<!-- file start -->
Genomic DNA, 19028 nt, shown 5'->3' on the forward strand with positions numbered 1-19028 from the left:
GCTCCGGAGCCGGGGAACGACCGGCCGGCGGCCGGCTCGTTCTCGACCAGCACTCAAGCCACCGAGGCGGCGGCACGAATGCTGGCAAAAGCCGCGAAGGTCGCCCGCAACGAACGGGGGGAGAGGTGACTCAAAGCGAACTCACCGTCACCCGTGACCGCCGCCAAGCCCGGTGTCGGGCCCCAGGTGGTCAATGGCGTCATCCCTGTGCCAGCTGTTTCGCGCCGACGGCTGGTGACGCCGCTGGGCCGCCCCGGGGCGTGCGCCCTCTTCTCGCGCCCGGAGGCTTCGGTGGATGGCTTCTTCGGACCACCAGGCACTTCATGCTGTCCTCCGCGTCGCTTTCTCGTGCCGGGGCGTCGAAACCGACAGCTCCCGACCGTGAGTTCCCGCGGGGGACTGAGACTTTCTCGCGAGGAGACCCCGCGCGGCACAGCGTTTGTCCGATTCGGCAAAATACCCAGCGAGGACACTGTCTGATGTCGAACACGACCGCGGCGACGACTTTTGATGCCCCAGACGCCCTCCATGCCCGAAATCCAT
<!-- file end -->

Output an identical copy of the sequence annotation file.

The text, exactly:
Genomic DNA, 19028 nt, shown 5'->3' on the forward strand with positions numbered 1-19028 from the left:
GCTCCGGAGCCGGGGAACGACCGGCCGGCGGCCGGCTCGTTCTCGACCAGCACTCAAGCCACCGAGGCGGCGGCACGAATGCTGGCAAAAGCCGCGAAGGTCGCCCGCAACGAACGGGGGGAGAGGTGACTCAAAGCGAACTCACCGTCACCCGTGACCGCCGCCAAGCCCGGTGTCGGGCCCCAGGTGGTCAATGGCGTCATCCCTGTGCCAGCTGTTTCGCGCCGACGGCTGGTGACGCCGCTGGGCCGCCCCGGGGCGTGCGCCCTCTTCTCGCGCCCGGAGGCTTCGGTGGATGGCTTCTTCGGACCACCAGGCACTTCATGCTGTCCTCCGCGTCGCTTTCTCGTGCCGGGGCGTCGAAACCGACAGCTCCCGACCGTGAGTTCCCGCGGGGGACTGAGACTTTCTCGCGAGGAGACCCCGCGCGGCACAGCGTTTGTCCGATTCGGCAAAATACCCAGCGAGGACACTGTCTGATGTCGAACACGACCGCGGCGACGACTTTTGATGCCCCAGACGCCCTCCATGCCCGAAATCCAT